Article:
From Amateur to Professional


Hi all,

I’ve just got back from seeing my family for Christmas and I think I’ve had enough food for a month. My mum actually made a few things for me to freeze too, mums will always be mums.

Anyway back to business. Last week I went through BPMs and showed you the built-in counter available on the CDJ. Today I want to talk about cueing a track ready for beatmatching. As always, it is advisable to watch the video to get an idea of what I’m talking about.

Cue points

Think back to when we first went through the CDJ’s features. Back then I briefly explained a cue point as being a place in the track that you want to get to quickly. The CDJ has the ability to have a main cue point and an extra 3 hot cue points (in the top left, A, B and C).

When we are beatmatching, we won’t get the tempo correct the first time. It is therefore advisable to set a cue point at the part of the track we want to start mixing from. Once we have the BPMs the same, we can go back to the cue point and perform the real mix.


When we’re mixing, since we want the tempos of the 2 tracks to be the same, we need a way to identify whether they are the same. Keeping in mind that there are 4 beats in a bar it makes sense to play the first beat of the bars at the same time for both tracks. To do this, we want to set our cue point at the first beat of the bar so when we hit play, the sound starts on the first beat.

The CDJ has a feature called auto-cue which can be activated and deactivated by holding down the ‘Time mode / Auto cue’ button for a few seconds.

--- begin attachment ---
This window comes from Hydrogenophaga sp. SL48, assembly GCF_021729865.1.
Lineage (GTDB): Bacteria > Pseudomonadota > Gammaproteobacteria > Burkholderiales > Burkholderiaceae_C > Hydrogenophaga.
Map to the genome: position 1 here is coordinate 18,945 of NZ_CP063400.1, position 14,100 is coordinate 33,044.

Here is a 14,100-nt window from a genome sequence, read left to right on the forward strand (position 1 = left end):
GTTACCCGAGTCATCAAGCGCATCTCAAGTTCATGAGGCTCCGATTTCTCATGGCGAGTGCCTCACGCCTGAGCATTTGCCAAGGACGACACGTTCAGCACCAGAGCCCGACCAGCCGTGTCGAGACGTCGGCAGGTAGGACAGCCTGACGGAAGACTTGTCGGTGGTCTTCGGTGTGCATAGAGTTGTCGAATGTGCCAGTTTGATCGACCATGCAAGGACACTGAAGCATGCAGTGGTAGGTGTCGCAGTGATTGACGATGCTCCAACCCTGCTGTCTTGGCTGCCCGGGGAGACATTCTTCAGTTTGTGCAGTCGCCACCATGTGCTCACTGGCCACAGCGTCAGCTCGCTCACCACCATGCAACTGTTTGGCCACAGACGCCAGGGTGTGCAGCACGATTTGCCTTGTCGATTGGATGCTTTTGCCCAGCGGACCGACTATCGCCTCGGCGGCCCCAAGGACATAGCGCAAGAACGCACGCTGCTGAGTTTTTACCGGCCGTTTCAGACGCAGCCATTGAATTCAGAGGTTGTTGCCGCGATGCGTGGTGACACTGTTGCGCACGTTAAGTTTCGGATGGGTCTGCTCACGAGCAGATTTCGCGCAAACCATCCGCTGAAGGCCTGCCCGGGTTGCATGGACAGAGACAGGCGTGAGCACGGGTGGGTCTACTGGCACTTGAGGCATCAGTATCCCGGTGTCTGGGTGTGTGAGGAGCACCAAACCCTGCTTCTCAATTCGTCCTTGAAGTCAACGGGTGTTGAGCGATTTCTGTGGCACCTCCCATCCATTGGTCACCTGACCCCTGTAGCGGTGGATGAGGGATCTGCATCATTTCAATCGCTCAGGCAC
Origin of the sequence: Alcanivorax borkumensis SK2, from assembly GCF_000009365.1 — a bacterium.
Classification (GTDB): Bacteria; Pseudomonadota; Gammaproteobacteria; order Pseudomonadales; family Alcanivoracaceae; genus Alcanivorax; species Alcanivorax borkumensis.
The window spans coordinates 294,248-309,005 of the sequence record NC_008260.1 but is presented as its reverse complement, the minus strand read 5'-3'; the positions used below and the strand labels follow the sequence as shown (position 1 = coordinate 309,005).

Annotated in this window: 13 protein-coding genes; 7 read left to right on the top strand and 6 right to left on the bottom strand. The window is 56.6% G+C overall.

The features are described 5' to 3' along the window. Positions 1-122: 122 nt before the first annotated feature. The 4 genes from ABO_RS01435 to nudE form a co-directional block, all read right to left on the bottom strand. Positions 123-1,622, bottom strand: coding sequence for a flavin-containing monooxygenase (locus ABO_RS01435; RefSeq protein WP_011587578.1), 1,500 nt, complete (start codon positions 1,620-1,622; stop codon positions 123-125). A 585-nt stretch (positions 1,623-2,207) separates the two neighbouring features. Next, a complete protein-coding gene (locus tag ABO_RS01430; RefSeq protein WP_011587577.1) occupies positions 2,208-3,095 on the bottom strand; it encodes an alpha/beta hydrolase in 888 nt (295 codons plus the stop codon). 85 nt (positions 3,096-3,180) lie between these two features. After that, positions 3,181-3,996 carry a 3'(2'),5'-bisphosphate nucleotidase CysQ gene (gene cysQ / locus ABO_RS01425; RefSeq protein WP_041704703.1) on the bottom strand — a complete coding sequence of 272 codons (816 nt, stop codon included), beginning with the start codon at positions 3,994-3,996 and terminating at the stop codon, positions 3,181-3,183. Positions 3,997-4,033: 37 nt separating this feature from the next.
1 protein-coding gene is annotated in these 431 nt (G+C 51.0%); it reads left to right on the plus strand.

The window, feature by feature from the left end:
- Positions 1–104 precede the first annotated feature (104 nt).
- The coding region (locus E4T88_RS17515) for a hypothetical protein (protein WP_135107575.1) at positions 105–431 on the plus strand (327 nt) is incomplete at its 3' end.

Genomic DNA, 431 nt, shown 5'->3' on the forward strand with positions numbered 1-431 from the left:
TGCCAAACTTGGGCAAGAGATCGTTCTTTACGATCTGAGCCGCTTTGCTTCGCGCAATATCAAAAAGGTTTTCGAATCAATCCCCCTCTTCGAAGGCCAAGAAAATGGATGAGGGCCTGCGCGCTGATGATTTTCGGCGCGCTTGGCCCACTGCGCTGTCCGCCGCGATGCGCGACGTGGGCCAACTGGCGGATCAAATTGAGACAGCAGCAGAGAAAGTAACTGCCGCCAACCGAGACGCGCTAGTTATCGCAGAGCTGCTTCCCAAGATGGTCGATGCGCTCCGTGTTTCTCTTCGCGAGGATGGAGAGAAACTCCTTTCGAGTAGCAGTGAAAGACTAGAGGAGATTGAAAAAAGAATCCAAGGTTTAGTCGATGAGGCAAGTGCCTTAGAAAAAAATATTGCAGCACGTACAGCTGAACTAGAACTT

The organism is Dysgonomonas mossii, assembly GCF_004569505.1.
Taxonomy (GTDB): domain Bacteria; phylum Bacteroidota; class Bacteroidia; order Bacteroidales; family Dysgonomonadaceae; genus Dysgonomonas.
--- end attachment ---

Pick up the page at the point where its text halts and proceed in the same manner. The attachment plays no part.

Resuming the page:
CDJ Auto Cue

When auto-cue is set and you browse through the tracklisting, the CDJ will find the first beat of the bar and set the cue point on it. More often than not this is accurate. We can find out whether it is by pressing play and sensing whether it’s accurate.

Manual cueing

If the CDJ hasn’t been able to find the first beat of the bar (or if you want to mix in from somewhere in the middle of the track) then you must set the cue point yourself. Do so like this:

  • Play the track and get to where you want to stop.
  • When you get to the beat you want to stop at, press pause.
  • It is in the pause state that you set cue points so press the cue button. Watch the LCD display in the center of the jogwheel when you do this to notice the little red bit moving. This indicates the cue point.
  • To fine-tune the point, while it is paused move the jog wheel around. What I do is move it back and forth at a fast enough pace that I can hear the beat. At the very beginning of the beat hit the cue button again to set the cue point at this location.
  • Test it out by playing the track, hitting cue to rewind back to the cue point then playing the track again.

In the video things will become clearer as we do this for a few tracks.

Until next time….

I hope you guys are having fun so far. Now that we’ve got the cue point set where we want it, next week we will expand on this and match the tempos of 2 tracks.